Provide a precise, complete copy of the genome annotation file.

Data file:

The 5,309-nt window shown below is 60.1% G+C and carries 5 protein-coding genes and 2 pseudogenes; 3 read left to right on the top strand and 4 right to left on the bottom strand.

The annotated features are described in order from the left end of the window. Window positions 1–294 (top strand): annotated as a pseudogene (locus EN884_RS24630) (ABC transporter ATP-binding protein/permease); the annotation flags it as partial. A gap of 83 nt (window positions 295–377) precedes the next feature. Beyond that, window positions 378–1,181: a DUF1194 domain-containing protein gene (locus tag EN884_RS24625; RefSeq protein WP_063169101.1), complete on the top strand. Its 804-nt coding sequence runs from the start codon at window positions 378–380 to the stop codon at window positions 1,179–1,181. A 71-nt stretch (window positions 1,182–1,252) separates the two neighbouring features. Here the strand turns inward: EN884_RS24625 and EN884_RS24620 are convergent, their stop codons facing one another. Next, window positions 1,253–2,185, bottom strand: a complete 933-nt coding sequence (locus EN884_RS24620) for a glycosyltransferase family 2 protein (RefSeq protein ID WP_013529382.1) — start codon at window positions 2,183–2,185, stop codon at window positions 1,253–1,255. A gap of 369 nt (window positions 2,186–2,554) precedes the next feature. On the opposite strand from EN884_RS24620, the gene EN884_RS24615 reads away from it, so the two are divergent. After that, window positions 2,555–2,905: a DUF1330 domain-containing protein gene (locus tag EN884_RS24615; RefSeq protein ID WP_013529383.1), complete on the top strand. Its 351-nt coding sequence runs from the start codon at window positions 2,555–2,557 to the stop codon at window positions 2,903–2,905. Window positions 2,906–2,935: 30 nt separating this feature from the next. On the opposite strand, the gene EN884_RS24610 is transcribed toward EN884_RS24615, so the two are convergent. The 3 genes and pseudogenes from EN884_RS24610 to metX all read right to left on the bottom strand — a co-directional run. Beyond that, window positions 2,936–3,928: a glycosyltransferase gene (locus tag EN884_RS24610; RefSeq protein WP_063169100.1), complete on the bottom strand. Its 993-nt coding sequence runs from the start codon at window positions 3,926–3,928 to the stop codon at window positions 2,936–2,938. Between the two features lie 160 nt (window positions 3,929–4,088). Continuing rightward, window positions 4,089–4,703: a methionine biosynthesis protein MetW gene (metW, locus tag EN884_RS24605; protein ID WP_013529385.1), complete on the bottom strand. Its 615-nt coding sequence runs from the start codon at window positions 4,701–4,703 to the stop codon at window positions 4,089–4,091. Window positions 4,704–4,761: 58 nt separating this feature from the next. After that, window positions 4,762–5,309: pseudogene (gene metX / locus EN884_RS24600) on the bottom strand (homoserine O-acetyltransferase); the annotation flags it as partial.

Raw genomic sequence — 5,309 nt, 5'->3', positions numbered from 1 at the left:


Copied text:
The 5,309-nt window shown below is 60.1% G+C and carries 5 protein-coding genes and 2 pseudogenes; 3 read left to right on the top strand and 4 right to left on the bottom strand.

The annotated features are described in order from the left end of the window. Window positions 1–294 (top strand): annotated as a pseudogene (locus EN884_RS24630) (ABC transporter ATP-binding protein/permease); the annotation flags it as partial. A gap of 83 nt (window positions 295–377) precedes the next feature. Beyond that, window positions 378–1,181: a DUF1194 domain-containing protein gene (locus tag EN884_RS24625; RefSeq protein WP_063169101.1), complete on the top strand. Its 804-nt coding sequence runs from the start codon at window positions 378–380 to the stop codon at window positions 1,179–1,181. A 71-nt stretch (window positions 1,182–1,252) separates the two neighbouring features. Here the strand turns inward: EN884_RS24625 and EN884_RS24620 are convergent, their stop codons facing one another. Next, window positions 1,253–2,185, bottom strand: a complete 933-nt coding sequence (locus EN884_RS24620) for a glycosyltransferase family 2 protein (RefSeq protein ID WP_013529382.1) — start codon at window positions 2,183–2,185, stop codon at window positions 1,253–1,255. A gap of 369 nt (window positions 2,186–2,554) precedes the next feature. On the opposite strand from EN884_RS24620, the gene EN884_RS24615 reads away from it, so the two are divergent. After that, window positions 2,555–2,905: a DUF1330 domain-containing protein gene (locus tag EN884_RS24615; RefSeq protein ID WP_013529383.1), complete on the top strand. Its 351-nt coding sequence runs from the start codon at window positions 2,555–2,557 to the stop codon at window positions 2,903–2,905. Window positions 2,906–2,935: 30 nt separating this feature from the next. On the opposite strand, the gene EN884_RS24610 is transcribed toward EN884_RS24615, so the two are convergent. The 3 genes and pseudogenes from EN884_RS24610 to metX all read right to left on the bottom strand — a co-directional run. Beyond that, window positions 2,936–3,928: a glycosyltransferase gene (locus tag EN884_RS24610; RefSeq protein WP_063169100.1), complete on the bottom strand. Its 993-nt coding sequence runs from the start codon at window positions 3,926–3,928 to the stop codon at window positions 2,936–2,938. Between the two features lie 160 nt (window positions 3,929–4,088). Continuing rightward, window positions 4,089–4,703: a methionine biosynthesis protein MetW gene (metW, locus tag EN884_RS24605; protein ID WP_013529385.1), complete on the bottom strand. Its 615-nt coding sequence runs from the start codon at window positions 4,701–4,703 to the stop codon at window positions 4,089–4,091. Window positions 4,704–4,761: 58 nt separating this feature from the next. After that, window positions 4,762–5,309: pseudogene (gene metX / locus EN884_RS24600) on the bottom strand (homoserine O-acetyltransferase); the annotation flags it as partial.

Raw genomic sequence — 5,309 nt, 5'->3', positions numbered from 1 at the left: